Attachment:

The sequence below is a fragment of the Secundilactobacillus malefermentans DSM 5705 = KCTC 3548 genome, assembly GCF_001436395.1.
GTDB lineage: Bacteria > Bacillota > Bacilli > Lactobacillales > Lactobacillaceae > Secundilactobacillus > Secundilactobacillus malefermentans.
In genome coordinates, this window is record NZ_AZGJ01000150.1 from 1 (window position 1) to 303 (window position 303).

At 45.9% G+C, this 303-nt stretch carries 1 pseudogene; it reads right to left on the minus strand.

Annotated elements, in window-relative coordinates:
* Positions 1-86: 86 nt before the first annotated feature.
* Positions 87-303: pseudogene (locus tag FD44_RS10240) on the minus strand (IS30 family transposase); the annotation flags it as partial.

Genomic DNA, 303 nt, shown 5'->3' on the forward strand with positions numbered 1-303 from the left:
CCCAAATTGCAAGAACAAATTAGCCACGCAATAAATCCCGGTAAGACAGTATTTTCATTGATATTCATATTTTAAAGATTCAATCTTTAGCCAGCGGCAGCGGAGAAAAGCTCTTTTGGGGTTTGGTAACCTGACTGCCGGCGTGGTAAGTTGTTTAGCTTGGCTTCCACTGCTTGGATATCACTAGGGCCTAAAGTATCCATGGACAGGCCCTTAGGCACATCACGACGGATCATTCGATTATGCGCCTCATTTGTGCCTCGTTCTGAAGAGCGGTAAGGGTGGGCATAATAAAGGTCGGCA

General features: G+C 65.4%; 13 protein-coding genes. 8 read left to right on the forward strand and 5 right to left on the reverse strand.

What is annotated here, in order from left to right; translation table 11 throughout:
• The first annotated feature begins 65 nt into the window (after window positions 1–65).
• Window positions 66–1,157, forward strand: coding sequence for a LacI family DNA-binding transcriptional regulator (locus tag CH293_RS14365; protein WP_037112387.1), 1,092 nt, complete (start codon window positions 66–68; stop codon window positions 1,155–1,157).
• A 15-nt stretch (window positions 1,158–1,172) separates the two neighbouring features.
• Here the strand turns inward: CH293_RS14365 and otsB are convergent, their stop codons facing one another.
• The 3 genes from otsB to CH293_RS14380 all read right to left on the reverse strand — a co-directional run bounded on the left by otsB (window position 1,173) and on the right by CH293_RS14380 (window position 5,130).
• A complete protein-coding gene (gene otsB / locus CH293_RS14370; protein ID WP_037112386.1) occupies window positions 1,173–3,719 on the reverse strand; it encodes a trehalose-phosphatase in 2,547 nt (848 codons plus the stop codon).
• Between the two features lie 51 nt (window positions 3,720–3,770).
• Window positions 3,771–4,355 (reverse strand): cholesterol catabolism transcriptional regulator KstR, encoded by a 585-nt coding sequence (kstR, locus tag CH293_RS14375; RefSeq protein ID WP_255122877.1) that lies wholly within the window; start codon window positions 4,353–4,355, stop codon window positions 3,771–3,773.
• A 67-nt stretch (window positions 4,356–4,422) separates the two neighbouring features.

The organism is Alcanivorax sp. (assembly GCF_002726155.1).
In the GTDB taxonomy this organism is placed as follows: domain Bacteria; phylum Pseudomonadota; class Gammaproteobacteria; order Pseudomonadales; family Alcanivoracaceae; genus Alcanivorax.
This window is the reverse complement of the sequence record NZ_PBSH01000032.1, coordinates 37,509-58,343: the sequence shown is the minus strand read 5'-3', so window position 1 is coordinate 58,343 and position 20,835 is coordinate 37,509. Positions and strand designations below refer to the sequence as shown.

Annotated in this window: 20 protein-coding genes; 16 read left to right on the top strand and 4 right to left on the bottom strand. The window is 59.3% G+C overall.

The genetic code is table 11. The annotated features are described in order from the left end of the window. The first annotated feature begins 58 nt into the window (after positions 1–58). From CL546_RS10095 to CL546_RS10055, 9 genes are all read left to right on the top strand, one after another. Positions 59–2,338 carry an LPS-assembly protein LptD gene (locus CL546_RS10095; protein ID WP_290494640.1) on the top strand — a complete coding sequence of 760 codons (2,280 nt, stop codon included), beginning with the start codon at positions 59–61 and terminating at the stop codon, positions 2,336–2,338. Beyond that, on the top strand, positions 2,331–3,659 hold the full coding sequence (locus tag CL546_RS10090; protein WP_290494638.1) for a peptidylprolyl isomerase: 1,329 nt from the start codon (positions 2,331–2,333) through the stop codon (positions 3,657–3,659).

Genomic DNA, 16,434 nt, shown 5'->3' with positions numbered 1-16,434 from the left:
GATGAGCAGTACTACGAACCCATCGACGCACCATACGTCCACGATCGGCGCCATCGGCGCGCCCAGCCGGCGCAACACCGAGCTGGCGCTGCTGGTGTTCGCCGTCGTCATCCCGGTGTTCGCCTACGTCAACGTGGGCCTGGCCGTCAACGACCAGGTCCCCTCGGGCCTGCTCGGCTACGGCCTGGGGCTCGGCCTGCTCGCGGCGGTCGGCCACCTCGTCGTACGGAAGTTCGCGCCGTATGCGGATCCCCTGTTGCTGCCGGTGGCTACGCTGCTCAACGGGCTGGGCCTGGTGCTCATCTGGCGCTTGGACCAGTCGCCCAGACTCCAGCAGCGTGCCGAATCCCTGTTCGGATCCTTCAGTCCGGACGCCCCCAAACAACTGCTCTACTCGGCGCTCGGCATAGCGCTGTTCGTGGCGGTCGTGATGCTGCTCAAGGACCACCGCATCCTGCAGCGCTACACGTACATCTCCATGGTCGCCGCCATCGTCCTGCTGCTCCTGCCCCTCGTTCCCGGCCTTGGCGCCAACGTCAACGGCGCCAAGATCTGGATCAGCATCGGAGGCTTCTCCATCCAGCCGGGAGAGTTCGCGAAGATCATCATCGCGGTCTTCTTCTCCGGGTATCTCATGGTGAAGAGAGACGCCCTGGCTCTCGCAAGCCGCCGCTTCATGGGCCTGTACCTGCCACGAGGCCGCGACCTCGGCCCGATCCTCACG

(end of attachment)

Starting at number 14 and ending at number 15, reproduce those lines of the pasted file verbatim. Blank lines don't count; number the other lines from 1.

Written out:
• A 15-nt stretch (window positions 1,158–1,172) separates the two neighbouring features.
• Here the strand turns inward: CH293_RS14365 and otsB are convergent, their stop codons facing one another.